This piece examines the mens rea of murder in Scots criminal law in its legal and theoretical contexts, arguing that, as the dividing line with culpable homicide, the mental element needs to reflect murder's greater blameworthiness. It follows the trajectory of three, relatively recent cases(Drury v HM Advocate; Purcell v HM Advocate and Petto v HM Advocate) looking at the meaning attached by them to the concepts of "wicked recklessness" and "wicked intention to kill". In relation to the former, it concludes that, alongside an extremely high (breathtaking) level of risk (of death) judged objectively, the law should also seek a subjective element, being an indication that the accused has accepted the risk of death created by his / her action.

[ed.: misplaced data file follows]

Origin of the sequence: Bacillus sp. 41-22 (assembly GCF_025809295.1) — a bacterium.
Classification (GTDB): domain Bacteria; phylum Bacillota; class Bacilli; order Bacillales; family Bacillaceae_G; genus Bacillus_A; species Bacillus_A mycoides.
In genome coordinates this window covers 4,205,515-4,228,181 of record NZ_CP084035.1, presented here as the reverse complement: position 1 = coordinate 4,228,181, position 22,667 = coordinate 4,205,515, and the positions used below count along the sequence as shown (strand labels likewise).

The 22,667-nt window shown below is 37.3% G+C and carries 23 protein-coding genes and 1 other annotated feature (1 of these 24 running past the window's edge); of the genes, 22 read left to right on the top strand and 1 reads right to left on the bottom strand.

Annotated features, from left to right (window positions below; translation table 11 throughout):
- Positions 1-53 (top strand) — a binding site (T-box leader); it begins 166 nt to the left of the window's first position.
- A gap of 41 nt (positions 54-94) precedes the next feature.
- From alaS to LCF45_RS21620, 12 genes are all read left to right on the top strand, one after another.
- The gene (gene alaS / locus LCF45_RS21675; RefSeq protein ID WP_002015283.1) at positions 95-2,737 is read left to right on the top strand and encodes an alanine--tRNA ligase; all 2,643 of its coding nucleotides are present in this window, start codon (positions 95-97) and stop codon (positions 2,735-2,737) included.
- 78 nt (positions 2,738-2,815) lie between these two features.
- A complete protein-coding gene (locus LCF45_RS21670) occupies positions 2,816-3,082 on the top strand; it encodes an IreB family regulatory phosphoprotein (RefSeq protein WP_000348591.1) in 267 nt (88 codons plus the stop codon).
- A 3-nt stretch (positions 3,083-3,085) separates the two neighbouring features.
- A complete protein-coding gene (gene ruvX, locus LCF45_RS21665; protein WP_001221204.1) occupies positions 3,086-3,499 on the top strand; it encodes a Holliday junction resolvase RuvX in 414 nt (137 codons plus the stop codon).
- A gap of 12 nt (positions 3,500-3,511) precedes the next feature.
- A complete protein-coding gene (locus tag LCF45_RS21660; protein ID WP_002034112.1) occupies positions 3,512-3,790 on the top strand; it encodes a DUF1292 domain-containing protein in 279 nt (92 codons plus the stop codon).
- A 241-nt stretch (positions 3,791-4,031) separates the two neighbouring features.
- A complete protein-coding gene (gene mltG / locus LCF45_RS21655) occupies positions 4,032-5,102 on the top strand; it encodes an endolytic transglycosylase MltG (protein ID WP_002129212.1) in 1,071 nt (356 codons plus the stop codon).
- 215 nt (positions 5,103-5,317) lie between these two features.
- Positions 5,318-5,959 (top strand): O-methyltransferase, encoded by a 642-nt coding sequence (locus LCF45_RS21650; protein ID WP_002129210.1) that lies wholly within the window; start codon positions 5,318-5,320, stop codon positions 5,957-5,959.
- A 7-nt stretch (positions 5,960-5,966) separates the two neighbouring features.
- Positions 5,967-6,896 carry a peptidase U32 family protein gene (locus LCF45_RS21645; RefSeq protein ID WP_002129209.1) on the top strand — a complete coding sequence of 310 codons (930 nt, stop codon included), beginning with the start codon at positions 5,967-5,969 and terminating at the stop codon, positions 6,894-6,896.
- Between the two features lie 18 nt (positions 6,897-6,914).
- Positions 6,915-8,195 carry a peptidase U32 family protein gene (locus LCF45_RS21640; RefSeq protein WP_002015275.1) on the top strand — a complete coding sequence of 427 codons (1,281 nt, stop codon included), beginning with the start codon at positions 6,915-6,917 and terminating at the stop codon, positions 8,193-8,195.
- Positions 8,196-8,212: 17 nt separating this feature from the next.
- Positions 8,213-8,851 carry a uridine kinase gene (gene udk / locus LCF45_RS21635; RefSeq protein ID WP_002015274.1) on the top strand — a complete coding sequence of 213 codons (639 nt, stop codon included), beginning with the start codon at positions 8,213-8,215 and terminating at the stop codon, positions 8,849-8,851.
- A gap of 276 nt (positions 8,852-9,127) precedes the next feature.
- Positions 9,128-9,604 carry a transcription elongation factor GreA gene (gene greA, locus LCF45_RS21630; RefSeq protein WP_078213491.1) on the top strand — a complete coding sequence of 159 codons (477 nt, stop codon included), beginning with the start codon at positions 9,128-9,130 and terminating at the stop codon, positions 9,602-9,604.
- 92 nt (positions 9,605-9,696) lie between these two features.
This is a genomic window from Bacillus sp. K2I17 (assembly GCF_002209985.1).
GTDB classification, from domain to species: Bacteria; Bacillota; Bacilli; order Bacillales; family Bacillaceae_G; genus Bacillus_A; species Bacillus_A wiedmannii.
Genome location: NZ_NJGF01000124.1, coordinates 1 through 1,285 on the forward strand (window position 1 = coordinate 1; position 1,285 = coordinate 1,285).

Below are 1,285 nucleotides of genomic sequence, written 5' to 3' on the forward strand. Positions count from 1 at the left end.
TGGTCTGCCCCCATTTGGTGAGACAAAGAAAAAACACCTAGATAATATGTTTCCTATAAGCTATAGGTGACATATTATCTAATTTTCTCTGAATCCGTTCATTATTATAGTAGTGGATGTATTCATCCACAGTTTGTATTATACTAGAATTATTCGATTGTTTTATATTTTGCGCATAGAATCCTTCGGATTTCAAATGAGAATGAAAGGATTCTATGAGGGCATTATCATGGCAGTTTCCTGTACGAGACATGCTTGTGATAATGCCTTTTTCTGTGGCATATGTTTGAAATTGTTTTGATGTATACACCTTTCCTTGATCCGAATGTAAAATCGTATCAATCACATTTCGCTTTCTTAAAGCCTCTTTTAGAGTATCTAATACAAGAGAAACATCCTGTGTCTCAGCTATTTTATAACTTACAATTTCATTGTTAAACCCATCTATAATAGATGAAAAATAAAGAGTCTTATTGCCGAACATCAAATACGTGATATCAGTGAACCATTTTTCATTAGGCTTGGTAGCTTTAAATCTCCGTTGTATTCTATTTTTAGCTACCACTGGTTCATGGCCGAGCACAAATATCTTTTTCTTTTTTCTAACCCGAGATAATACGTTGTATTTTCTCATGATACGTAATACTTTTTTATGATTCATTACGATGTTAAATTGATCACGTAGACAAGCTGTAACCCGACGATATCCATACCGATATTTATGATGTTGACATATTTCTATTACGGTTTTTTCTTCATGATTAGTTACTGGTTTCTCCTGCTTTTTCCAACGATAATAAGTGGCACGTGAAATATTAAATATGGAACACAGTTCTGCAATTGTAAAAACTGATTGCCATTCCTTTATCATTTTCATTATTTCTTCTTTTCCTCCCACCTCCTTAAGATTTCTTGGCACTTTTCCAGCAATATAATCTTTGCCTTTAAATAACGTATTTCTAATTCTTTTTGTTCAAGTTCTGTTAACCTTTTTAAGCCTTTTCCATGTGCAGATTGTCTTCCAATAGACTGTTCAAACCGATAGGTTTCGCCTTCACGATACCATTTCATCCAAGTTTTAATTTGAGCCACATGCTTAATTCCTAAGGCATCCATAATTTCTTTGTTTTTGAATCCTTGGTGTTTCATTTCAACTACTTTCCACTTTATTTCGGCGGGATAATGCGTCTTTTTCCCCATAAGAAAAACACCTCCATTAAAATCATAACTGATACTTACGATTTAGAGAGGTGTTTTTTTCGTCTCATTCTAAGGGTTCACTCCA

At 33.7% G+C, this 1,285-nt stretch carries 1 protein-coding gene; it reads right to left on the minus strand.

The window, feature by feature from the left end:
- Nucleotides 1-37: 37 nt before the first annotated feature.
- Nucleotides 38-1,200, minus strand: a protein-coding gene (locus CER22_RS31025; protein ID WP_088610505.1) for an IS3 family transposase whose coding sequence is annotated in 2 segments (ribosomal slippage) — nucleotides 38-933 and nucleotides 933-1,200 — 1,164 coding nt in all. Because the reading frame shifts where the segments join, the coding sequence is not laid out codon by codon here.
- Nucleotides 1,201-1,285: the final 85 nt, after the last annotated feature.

|Number of pages||22|
|Publication status||Published - Dec 2012|
- mens rea
- subjective / objective recklessness
- wicked intention to kill
- wicked recklessness